B) Texas finally has to share the Longhorn Network with the rest of the Big 12, rebranding it as the Big 12 Network. Again, I understand this would never happen, but play along for argument’s sake.
C) There would be a ton of scheduling conflicts here. If nothing else, 2020 has shown these conferences CAN redo schedules on the fly with very little issue. You would have to have some type of set schedule across each conference because teams could relegate/promote every year. Again, for the sake of this article, I would assume this is worked out and agreed upon across FBS. This would ALSO be a great time to introduce pod scheduling across the FBS landscape! Keep your rivalry games in place (even if it’s now out of conference!) and let the rest of your schedule be assigned on the fly via rotation amongst each conference.
D) You do have a few independents left across FBS. For this to work, each of these independents have to pony up and join a conference. I’ve assigned each of these independents into the following conferences:
Notre Dame joins the ACC (B1G makes more sense geographically, but they’re already in the ACC!)
Army joins the MAC
UConn joins the MAC
BYU joins the MWC
New Mexico State joins the MWC
Liberty joins the AAC
UMass joins the FCS (sorry UMass!)
Now that that’s done, we need to assign a G5 to every P5 conference. This is how I’ve assigned them, based on geographical location:
ACC(14+1) — Sun Belt(12)
B12(10) — AAC(11+1)
B10(14) — Mid-American(12+2)
PAC12(12) — Mountain West(12+2)
SEC(14) — C-USA(14)
That makes the math work for every conference except for the ACC. I don’t like having an uneven number of teams there but Notre Dame is the only independent that’s considered P5 class. I’ll just have to live with it for now.
So now we have all these conferences! Now what? Well, I’m glad you asked! We will now take this opportunity to revamp the playoff system just a wee bit:
–The P5 Playoffs will be expanded to 8 games. The first 5 slots are auto-awarded to each conference champion, and the 3 at-large bids will be assigned by a revamped BCS ranking system: The top 3 non-conference-champion teams would be awarded the spots. The top 5 spots all go to conference champions — the seeding would be determined by overall BCS ranking.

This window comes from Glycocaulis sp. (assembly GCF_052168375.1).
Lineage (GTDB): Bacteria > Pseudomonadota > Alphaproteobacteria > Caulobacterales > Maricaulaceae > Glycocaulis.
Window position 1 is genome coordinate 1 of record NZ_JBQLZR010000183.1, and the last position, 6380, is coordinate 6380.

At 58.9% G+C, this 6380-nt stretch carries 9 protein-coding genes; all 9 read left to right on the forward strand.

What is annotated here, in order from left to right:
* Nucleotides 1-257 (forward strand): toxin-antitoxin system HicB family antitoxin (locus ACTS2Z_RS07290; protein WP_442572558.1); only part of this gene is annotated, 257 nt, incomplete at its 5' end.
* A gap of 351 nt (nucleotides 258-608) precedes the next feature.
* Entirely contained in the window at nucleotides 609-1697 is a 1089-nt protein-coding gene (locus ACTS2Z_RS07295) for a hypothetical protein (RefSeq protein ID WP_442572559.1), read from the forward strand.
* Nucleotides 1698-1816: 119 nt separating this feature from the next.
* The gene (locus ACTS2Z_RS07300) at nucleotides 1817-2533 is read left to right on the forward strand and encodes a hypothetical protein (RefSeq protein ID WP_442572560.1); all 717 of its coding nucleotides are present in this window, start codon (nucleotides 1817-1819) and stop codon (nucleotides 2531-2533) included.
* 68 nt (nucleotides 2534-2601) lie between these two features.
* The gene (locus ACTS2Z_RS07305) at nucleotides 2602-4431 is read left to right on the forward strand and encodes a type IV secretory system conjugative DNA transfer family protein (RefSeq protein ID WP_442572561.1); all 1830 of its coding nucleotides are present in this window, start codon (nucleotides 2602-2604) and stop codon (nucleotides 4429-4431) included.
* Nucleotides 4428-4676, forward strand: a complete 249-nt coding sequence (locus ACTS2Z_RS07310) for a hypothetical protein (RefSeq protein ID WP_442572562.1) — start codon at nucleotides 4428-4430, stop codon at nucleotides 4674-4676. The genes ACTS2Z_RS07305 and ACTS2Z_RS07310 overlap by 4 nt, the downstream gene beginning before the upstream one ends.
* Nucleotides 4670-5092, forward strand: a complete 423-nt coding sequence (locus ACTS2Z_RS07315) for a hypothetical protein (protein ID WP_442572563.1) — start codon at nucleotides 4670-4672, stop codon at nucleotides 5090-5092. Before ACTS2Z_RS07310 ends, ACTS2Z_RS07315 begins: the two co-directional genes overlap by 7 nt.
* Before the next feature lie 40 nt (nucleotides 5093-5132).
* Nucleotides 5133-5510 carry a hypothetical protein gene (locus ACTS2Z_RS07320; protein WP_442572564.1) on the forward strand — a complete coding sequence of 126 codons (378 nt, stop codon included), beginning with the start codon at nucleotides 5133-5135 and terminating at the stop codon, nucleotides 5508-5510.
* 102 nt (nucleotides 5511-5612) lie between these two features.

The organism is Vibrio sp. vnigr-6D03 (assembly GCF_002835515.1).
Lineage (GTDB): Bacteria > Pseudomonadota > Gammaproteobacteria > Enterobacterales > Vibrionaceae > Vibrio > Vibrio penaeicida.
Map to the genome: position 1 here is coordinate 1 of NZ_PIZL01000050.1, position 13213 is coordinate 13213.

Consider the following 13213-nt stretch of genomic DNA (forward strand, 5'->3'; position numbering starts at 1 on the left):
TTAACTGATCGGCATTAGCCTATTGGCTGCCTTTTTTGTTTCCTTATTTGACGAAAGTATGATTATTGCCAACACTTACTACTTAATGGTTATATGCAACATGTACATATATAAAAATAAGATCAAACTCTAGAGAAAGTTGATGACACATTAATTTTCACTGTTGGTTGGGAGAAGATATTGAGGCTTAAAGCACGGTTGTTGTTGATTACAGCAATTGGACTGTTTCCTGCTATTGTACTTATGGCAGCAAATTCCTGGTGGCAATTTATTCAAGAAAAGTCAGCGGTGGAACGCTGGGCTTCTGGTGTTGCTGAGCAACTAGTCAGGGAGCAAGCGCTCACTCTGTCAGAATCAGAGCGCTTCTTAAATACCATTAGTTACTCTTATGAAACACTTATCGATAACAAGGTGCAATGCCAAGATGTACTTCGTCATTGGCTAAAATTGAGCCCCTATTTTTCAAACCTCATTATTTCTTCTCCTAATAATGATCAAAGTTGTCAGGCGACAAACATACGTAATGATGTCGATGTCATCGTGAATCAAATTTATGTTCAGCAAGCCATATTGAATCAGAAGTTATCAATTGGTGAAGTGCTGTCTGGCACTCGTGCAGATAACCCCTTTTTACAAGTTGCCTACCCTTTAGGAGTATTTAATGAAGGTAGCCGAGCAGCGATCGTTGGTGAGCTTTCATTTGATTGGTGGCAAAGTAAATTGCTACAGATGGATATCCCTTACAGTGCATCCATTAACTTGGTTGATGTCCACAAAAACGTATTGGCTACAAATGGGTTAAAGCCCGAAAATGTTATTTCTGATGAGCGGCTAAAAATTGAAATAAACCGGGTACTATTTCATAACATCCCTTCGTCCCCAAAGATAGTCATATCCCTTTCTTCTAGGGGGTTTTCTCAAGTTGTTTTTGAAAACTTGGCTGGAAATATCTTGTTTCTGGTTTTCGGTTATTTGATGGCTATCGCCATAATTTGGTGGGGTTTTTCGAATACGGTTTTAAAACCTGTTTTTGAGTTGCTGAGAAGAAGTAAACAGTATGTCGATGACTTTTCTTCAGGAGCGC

–You would NOW have a G5 Playoffs! The rankings therein would be assigned the same way: The 5 G5 conference champions get an auto-bid while the 3 at-large bids would be assigned to the top 3 non-conference-champion BCS ranked teams.
The BCS was far from perfect — but it’s my opinion it’s biggest fault was picking the top 2 teams in the nation. If you assign auto-spots to the 5 conference champs, then have the BCS pick the best 3 remaining teams from that, I believe it would be a much more acceptable system.
As far as how this would work? All conference championships get played the first weekend of December. The second weekend would be a bye week for all playoff teams. The third weekend would be the quarterfinals, the fourth weekend would be the semifinals, the first weekend of January would be another bye week, and the 2nd weekend of January would be the championship games. Again, make it all mandatory. As for these games themselves? That’s 14 games that should all be assigned to the top 14 bowl game locations. I’ll default to Big Money as to how these 14 locations should be assigned, but I will say this: For the championship games, hold both championship games at the same location, and rotate it between the Rose Bowl and the Mercedes-Benz stadium in Atlanta. You could play the G5 game on a Saturday and the P5 game on a Monday, it would give the hotels a chance to unclog and whatnot.